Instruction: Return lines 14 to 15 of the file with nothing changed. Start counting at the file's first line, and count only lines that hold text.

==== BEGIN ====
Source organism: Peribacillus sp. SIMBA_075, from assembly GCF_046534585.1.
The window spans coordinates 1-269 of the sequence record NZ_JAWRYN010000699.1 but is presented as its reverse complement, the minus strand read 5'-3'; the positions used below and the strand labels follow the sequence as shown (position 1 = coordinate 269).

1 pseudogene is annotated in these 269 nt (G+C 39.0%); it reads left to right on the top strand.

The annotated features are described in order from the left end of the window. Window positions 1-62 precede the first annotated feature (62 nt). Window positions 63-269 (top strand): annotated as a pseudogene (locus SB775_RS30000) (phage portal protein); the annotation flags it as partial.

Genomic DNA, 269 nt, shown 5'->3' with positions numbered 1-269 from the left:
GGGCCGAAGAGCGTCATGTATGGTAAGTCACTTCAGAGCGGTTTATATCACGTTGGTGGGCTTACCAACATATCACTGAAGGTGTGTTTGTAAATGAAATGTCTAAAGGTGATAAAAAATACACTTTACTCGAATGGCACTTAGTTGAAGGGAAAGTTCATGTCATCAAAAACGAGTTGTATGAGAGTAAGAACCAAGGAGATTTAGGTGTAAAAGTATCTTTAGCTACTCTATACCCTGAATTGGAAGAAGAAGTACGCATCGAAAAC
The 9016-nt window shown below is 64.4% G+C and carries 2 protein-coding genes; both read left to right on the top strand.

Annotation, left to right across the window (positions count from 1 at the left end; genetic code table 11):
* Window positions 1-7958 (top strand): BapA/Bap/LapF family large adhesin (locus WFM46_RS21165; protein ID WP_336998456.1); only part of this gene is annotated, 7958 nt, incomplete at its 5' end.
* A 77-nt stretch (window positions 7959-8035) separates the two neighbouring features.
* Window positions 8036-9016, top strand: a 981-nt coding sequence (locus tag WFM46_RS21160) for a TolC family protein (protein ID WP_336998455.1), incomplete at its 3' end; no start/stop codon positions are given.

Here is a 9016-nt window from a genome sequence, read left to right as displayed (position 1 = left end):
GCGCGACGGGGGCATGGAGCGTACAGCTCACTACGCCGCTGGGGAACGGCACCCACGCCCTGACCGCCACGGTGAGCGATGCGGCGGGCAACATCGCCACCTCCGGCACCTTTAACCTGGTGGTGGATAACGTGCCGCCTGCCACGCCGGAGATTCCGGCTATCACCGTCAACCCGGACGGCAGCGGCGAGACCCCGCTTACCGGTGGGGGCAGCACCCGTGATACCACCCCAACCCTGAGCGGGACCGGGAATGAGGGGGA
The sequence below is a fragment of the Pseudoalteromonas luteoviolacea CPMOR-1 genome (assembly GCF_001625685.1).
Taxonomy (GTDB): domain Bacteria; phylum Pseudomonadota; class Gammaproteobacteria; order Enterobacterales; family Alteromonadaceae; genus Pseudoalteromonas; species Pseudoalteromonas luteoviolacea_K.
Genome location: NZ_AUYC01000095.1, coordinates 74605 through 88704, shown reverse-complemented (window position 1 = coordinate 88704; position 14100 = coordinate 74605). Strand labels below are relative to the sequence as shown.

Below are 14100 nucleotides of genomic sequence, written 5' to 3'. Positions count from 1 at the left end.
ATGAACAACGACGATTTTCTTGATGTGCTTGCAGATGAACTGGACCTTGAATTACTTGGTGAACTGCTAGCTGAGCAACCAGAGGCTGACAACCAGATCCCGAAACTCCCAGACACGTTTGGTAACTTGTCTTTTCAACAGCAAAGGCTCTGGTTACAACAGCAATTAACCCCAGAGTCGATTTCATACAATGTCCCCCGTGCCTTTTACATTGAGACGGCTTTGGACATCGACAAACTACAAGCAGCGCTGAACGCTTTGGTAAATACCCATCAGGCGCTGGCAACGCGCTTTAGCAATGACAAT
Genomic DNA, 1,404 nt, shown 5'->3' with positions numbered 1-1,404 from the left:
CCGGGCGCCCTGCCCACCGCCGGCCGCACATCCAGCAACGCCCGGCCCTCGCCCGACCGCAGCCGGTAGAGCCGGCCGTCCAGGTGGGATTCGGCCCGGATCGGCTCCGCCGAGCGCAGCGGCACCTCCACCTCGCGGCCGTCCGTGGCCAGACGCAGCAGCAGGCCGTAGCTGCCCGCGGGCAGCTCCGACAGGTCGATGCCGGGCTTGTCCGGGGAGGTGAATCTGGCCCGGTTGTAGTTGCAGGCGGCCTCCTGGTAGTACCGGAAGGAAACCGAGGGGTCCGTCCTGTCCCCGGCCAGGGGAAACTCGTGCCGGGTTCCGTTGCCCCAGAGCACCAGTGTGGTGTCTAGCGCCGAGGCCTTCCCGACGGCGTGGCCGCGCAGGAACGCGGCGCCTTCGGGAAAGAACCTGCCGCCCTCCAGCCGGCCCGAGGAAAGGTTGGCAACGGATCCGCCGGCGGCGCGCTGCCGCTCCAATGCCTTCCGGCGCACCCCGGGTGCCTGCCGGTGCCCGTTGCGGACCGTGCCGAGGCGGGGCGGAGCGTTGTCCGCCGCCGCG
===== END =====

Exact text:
The sequence below is a fragment of the Pseudoalteromonas luteoviolacea CPMOR-1 genome (assembly GCF_001625685.1).
Taxonomy (GTDB): domain Bacteria; phylum Pseudomonadota; class Gammaproteobacteria; order Enterobacterales; family Alteromonadaceae; genus Pseudoalteromonas; species Pseudoalteromonas luteoviolacea_K.